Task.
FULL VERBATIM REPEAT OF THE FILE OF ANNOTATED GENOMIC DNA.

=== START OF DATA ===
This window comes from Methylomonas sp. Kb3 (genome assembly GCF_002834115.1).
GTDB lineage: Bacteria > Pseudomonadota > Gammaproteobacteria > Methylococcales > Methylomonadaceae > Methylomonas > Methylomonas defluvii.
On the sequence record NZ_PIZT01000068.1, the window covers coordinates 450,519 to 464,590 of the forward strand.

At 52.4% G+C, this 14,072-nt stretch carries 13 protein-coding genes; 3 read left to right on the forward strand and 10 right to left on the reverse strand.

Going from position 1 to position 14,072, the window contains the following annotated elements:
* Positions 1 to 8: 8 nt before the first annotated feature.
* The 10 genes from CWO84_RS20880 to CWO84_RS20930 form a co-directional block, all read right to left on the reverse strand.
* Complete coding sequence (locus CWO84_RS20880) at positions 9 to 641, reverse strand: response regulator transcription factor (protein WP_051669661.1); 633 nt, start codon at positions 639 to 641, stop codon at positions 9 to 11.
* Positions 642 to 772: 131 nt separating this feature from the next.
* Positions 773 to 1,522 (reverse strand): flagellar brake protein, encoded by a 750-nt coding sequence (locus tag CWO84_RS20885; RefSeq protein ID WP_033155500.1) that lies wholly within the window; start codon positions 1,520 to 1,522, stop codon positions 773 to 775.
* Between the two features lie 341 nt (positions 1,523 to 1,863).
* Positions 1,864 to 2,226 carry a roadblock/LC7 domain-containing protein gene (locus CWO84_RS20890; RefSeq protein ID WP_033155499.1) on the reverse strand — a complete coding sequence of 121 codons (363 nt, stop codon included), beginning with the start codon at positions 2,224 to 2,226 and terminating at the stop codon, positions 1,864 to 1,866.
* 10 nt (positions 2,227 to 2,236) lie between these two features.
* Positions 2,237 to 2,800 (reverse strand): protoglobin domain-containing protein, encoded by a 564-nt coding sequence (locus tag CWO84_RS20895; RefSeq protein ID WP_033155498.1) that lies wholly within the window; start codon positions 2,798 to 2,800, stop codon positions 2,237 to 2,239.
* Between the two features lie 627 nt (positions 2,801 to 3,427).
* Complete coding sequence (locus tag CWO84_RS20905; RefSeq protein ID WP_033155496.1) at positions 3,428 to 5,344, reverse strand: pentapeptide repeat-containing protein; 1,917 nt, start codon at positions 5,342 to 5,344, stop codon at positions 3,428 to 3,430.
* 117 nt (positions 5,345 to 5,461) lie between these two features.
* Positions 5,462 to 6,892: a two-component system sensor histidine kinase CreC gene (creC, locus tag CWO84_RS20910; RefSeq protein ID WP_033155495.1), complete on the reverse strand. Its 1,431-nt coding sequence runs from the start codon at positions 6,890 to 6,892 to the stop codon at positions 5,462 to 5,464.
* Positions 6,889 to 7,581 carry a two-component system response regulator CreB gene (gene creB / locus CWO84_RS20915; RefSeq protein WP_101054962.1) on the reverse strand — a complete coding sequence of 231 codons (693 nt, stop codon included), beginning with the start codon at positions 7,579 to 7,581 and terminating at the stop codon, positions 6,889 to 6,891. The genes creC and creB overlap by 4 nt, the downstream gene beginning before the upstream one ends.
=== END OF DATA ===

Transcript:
This window comes from Methylomonas sp. Kb3 (genome assembly GCF_002834115.1).
GTDB lineage: Bacteria > Pseudomonadota > Gammaproteobacteria > Methylococcales > Methylomonadaceae > Methylomonas > Methylomonas defluvii.
On the sequence record NZ_PIZT01000068.1, the window covers coordinates 450,519 to 464,590 of the forward strand.

At 52.4% G+C, this 14,072-nt stretch carries 13 protein-coding genes; 3 read left to right on the forward strand and 10 right to left on the reverse strand.

Going from position 1 to position 14,072, the window contains the following annotated elements:
* Positions 1 to 8: 8 nt before the first annotated feature.
* The 10 genes from CWO84_RS20880 to CWO84_RS20930 form a co-directional block, all read right to left on the reverse strand.
* Complete coding sequence (locus CWO84_RS20880) at positions 9 to 641, reverse strand: response regulator transcription factor (protein WP_051669661.1); 633 nt, start codon at positions 639 to 641, stop codon at positions 9 to 11.
* Positions 642 to 772: 131 nt separating this feature from the next.
* Positions 773 to 1,522 (reverse strand): flagellar brake protein, encoded by a 750-nt coding sequence (locus tag CWO84_RS20885; RefSeq protein ID WP_033155500.1) that lies wholly within the window; start codon positions 1,520 to 1,522, stop codon positions 773 to 775.
* Between the two features lie 341 nt (positions 1,523 to 1,863).
* Positions 1,864 to 2,226 carry a roadblock/LC7 domain-containing protein gene (locus CWO84_RS20890; RefSeq protein ID WP_033155499.1) on the reverse strand — a complete coding sequence of 121 codons (363 nt, stop codon included), beginning with the start codon at positions 2,224 to 2,226 and terminating at the stop codon, positions 1,864 to 1,866.
* 10 nt (positions 2,227 to 2,236) lie between these two features.
* Positions 2,237 to 2,800 (reverse strand): protoglobin domain-containing protein, encoded by a 564-nt coding sequence (locus tag CWO84_RS20895; RefSeq protein ID WP_033155498.1) that lies wholly within the window; start codon positions 2,798 to 2,800, stop codon positions 2,237 to 2,239.
* Between the two features lie 627 nt (positions 2,801 to 3,427).
* Complete coding sequence (locus tag CWO84_RS20905; RefSeq protein ID WP_033155496.1) at positions 3,428 to 5,344, reverse strand: pentapeptide repeat-containing protein; 1,917 nt, start codon at positions 5,342 to 5,344, stop codon at positions 3,428 to 3,430.
* 117 nt (positions 5,345 to 5,461) lie between these two features.
* Positions 5,462 to 6,892: a two-component system sensor histidine kinase CreC gene (creC, locus tag CWO84_RS20910; RefSeq protein ID WP_033155495.1), complete on the reverse strand. Its 1,431-nt coding sequence runs from the start codon at positions 6,890 to 6,892 to the stop codon at positions 5,462 to 5,464.
* Positions 6,889 to 7,581 carry a two-component system response regulator CreB gene (gene creB / locus CWO84_RS20915; RefSeq protein WP_101054962.1) on the reverse strand — a complete coding sequence of 231 codons (693 nt, stop codon included), beginning with the start codon at positions 7,579 to 7,581 and terminating at the stop codon, positions 6,889 to 6,891. The genes creC and creB overlap by 4 nt, the downstream gene beginning before the upstream one ends.